>>> The simple API is unchanged and there is additional low-level API 
>>> that can be used if footprint matters.
>>> What do you think?
>> I see what you're getting at.  I would probably try to rearrange it 
>> so that only the performMethod
>> could be overridden.   Overriding clean() and clear() might disable 
>> the list management
>> and reduce the robustness.
>> I'll take another look, I was most concerned with simplicity, but if 
>> the overhead for the number
>> of the objects is a concern that can be traded off against a more 
>> complex implementation.
>> Thanks, Roger
>>> Regards, Peter
>>> On 10/01/2015 04:12 PM, Roger Riggs wrote:
>>>> Please review a proposal for public Cleaner API:
>>>> A Cleaner is proposed to provide an easy to use alternative to 
>>>> finalization. The service would provide easy registration and 
>>>> cancellation of cleanup functions for objects. Applications create 
>>>> a cleanup service for their own use and the service terminates when 
>>>> it is no longer in use.
>>>> Finalization has a long history of issues both in usage and 
>>>> performance. PhantomReferences have been proposed as the 
>>>> alternative GC based mechanism for cleaning functions but it has 
>>>> been left as an exercise to the developer to construct the 
>>>> necessary mechanisms to handle ReferenceQueues, handle threading 
>>>> issues and robust termination.
>>>> The Cleaner performs cleaning functions when objects are 
>>>> unreachable as found by garbage collection using the existing 
>>>> mechanisms of PhantomReference, WeakReference, SoftReferences, and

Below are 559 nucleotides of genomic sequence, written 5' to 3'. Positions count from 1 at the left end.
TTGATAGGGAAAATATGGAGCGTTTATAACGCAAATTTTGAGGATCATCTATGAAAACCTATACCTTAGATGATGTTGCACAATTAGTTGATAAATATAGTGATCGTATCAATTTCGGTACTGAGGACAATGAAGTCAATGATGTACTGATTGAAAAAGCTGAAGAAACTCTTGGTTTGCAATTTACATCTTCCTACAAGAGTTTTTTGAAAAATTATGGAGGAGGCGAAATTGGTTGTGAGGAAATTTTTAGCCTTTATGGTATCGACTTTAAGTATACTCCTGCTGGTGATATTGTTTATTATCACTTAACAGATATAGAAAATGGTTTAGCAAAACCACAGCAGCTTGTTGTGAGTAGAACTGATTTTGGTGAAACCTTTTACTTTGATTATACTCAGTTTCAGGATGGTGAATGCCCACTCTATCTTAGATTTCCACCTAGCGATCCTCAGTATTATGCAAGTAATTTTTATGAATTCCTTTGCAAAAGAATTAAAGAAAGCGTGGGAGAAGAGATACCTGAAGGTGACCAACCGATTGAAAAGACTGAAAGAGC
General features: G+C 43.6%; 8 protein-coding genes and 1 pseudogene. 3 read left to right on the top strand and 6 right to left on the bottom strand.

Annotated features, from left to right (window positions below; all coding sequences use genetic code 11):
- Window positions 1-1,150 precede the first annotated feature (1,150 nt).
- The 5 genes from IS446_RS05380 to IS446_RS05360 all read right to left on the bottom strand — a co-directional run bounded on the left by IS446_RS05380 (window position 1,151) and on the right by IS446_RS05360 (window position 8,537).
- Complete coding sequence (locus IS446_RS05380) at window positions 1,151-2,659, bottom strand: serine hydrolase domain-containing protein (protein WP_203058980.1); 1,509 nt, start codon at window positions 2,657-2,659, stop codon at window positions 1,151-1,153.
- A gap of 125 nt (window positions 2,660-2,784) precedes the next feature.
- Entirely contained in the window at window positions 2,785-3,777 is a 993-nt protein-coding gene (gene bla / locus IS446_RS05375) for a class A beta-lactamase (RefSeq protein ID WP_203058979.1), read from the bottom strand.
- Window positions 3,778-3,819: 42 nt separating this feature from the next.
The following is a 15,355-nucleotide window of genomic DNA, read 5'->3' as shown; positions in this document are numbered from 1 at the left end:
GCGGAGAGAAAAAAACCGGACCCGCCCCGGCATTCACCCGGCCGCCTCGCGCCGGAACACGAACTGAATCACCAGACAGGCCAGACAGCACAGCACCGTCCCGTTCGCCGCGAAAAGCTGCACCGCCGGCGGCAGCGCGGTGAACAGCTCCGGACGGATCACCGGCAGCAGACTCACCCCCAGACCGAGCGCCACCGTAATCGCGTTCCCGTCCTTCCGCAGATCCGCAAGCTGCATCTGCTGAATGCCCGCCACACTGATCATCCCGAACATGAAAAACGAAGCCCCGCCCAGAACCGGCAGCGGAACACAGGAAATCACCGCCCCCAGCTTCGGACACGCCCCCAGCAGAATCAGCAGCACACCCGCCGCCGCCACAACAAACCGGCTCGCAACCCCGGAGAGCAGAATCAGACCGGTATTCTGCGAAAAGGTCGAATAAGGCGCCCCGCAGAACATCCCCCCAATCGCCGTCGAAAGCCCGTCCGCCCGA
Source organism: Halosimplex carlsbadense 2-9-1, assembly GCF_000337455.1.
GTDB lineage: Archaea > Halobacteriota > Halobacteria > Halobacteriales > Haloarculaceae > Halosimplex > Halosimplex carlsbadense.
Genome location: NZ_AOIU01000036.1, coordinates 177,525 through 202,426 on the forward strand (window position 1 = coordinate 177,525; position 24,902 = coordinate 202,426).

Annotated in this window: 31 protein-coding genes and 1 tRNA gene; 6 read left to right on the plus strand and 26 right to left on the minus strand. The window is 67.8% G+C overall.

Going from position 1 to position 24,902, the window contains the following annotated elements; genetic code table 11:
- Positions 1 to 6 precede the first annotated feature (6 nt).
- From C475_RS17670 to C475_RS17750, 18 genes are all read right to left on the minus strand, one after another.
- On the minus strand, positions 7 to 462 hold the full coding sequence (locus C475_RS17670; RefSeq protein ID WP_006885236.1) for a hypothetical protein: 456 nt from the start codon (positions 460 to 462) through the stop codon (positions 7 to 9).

>>>> ReferenceQueues. It manages a thread that dequeues references to 
>>>> unreachable objects and invokes the corresponding cleaning 
>>>> function. Registered cleaning functions can be cleared if no longer 
>>>> needed, can be invoked explicitly to perform the cleanup 
>>>> immediately, or be invoked when the object is not reachable (as 
>>>> detected by garbage collection) and handled by a cleanup thread.
>>>> The java.lang.ref package is proposed for the Cleaner because it is 
>>>> complementary to the reference classes and reference queues and to 
>>>> make it easy to find.
>>>> It is not a goal to replace all uses of finalization or 
>>>> sun.misc.Cleaner in the JDK.
>>>> Investigation will evaluate if and in what cases the Cleaner can 
>>>> replace finalization.
>>>> A subsequent task will examine uses of finalization and propose 
>>>> specific changes
>>>> on a case by base basis.
>>>> Please review and comment:
>>>> Javadoc:
>>>>   http://cr.openjdk.java.net/~rriggs/cleaner-doc/
>>>> Webrev:
>>>> http://cr.openjdk.java.net/~rriggs/webrev-cleaner-8138696/
>>>> Issue:
>>>>    https://bugs.openjdk.java.net/browse/JDK-8138696
>>>> Thanks, Roger